Fists of Fury

Self-Defense Classes Work. Where Do They Fit in the Age of #MeToo?

Studies—and two very tough Seattle women—have proven that martial-arts-based self-defense moves are effective.

By Karin Vandraiss Videography by Sara Marie D’Eugenio February 27, 2018 Published in the March 2018 issue of Seattle Met

Watch Krav Maga Seattle instructors model the pluck and tuck move.

It took about 10 seconds to sink in—the man who had followed Lilly Germond into her Madison Park apartment building in the early hours of 2018 might kill her. Then he lunged for her throat, and the world snapped back into focus. 

“I could smell right away that he’d been drinking. He smelled really bad, like an animal,” says Germond. After an 18-hour New Year’s Eve restaurant shift, she was exhausted, but she had the advantage of being sober, mad as hell, and a onetime tae kwon do adherent. She reached for the machete in his right hand and screamed.   

Germond is the second Seattle woman in the past year to make headlines for fighting off an attacker; The Seattle Times also broke a similar story in March 2017 when runner Kelly Herron fended off an assault at Golden Gardens while yelling, “Not today, motherfucker!” Like Germond, Herron had self-defense training. 

“You don’t need much besides the ability to yell and throw a few good punches, and have the awareness to do so,” says Germond, who began her study of martial arts as a child. 

In 2014, the Bureau of Justice Statistics reported that an estimated 5.4 million U.S. residents experienced “violent victimization,” which includes both sexual and nonsexual attacks. According to the National Institute of Justice, verbal or physical resistance can reduce the risk of completed sexual assault by more than 80 percent. The consensus is that self-defense knowledge works; three major studies have shown that women who complete a course are 50 to 60 percent less likely to be raped within the next year.

Last spring, Krav Maga Seattle co-owner Catherine Le noticed a demand for female-only classes. She and her husband, Chau, started a Women’s Only program at their South Lake Union gym to cover situational awareness, tactics to reduce vulnerability, and how to avoid a “freeze” when faced with confrontation.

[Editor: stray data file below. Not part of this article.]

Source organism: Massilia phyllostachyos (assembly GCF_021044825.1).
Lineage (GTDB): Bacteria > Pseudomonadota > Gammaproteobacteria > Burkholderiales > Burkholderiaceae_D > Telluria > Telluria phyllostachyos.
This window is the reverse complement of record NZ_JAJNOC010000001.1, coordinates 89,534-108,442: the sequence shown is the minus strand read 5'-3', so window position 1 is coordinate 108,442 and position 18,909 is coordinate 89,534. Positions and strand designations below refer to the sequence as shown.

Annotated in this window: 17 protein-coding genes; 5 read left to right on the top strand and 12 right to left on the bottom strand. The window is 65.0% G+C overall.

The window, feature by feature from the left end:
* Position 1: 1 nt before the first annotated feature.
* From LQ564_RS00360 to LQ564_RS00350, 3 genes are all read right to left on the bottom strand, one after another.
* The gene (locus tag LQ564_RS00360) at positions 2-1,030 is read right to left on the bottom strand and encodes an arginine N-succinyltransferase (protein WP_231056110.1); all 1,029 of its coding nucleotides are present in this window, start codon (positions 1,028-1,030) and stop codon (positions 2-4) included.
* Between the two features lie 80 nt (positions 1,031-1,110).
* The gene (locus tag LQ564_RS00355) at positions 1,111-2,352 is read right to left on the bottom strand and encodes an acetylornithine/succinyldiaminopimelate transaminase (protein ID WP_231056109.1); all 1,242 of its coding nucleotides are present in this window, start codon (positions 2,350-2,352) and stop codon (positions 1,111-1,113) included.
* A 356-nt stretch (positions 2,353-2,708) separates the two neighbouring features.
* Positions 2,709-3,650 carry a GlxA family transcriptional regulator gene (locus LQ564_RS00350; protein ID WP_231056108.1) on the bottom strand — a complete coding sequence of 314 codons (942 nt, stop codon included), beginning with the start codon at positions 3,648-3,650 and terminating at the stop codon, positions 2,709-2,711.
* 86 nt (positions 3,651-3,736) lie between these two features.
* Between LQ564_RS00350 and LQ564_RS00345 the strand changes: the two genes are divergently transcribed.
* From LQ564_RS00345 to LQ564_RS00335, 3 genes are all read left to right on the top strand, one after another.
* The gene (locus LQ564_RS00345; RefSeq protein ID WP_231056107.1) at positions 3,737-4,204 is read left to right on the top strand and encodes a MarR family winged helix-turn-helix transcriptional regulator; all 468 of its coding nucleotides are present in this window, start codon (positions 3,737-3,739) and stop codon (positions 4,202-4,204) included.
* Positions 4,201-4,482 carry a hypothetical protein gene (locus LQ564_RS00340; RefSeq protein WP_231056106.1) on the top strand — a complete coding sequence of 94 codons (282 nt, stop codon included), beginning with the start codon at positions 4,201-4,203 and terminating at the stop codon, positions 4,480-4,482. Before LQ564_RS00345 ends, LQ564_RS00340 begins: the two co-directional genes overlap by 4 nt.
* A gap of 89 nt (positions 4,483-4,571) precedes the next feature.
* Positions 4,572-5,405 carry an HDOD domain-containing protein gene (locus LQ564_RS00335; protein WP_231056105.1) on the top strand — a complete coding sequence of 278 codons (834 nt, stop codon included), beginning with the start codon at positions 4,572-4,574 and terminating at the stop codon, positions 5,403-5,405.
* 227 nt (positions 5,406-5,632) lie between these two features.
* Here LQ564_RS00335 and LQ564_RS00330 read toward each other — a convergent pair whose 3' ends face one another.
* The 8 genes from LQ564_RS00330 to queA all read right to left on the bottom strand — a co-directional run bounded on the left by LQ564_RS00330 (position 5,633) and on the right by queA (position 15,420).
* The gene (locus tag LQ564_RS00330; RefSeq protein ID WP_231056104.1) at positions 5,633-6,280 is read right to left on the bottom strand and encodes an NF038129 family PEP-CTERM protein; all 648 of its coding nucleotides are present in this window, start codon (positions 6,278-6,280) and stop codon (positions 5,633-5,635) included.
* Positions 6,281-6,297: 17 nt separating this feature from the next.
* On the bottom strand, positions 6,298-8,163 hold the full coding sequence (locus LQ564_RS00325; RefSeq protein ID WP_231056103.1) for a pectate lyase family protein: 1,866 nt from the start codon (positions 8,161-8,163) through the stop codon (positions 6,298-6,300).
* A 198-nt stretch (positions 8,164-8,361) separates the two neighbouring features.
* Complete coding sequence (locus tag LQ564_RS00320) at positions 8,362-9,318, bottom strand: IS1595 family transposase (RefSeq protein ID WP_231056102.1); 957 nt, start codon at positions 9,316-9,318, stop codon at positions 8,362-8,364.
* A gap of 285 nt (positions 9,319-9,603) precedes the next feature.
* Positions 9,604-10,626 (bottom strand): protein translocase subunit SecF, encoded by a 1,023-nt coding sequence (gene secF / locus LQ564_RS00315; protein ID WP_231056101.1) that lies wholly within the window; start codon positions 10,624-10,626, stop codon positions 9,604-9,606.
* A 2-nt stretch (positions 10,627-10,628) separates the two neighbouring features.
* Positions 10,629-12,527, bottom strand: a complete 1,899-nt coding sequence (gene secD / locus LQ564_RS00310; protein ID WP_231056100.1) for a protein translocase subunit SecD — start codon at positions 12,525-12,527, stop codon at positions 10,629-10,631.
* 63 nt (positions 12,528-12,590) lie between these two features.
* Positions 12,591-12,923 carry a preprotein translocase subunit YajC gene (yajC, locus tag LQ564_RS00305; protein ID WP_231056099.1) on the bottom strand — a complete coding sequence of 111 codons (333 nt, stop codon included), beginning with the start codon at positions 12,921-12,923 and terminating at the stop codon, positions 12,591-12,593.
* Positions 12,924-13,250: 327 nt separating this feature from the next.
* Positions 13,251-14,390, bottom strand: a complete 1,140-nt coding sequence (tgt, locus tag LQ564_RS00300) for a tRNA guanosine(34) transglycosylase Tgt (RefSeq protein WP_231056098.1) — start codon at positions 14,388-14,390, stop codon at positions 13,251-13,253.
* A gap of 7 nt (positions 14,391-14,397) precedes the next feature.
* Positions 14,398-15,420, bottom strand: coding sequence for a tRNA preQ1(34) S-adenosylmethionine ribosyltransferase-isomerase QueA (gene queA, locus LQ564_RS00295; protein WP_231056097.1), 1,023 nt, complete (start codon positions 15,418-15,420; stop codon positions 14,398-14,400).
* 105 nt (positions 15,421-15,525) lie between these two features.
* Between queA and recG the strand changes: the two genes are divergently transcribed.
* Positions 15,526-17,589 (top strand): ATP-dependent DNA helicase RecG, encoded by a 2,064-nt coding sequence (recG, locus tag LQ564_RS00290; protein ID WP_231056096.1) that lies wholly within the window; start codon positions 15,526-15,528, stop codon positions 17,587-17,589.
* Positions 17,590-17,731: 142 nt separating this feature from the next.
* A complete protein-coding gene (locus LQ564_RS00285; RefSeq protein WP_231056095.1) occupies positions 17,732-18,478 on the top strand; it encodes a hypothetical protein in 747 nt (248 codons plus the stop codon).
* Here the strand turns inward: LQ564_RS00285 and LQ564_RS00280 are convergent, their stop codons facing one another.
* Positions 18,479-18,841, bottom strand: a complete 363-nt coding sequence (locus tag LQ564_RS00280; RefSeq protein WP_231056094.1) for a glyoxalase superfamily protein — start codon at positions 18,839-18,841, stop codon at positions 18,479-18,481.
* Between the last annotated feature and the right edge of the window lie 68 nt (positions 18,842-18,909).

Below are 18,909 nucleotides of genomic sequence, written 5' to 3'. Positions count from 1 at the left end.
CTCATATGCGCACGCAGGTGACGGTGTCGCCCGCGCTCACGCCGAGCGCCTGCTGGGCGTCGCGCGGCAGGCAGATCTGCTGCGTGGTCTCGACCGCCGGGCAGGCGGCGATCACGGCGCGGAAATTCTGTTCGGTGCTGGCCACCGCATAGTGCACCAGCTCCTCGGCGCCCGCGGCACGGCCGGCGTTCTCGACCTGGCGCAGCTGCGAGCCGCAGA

KMS teaches more than Lara Croft–style roundhouse kicks. “There are also added benefits,” she says, “like that sense of empowerment trickling into other parts of your life and joining a supportive community.” 

In the midst of movements like #MeToo and Time’s Up, University of Oregon sociology professor Jocelyn Hollander says empowerment-based self-defense (ESD) knowledge is more important than ever; her study is one of the three that proved its efficacy. Like Le, Hollander says the mind set behind ESD may even be more important than physical techniques: Women who establish boundaries can better discern when a situation might escalate. 

Hollander notes that there is some resistance to the promotion of self-defense, particularly when it seems to put the onus on victims—too similar to the idea women should avoid alcohol and dark alleyways. But the professor stresses that ESD is rooted in intersectional feminist ideals. It places full responsibility on perpetrators, offers strategies that empower rather than restrict, and addresses social conditions that facilitate sexual assault. 

“It shouldn’t be a woman’s responsibility to stop men’s harassment—but until we figure out an effective way to prevent perpetration, it’s the best tool we have,” says Hollander. 

Germond agrees: “It’s a lot of responsibility and it sucks.”

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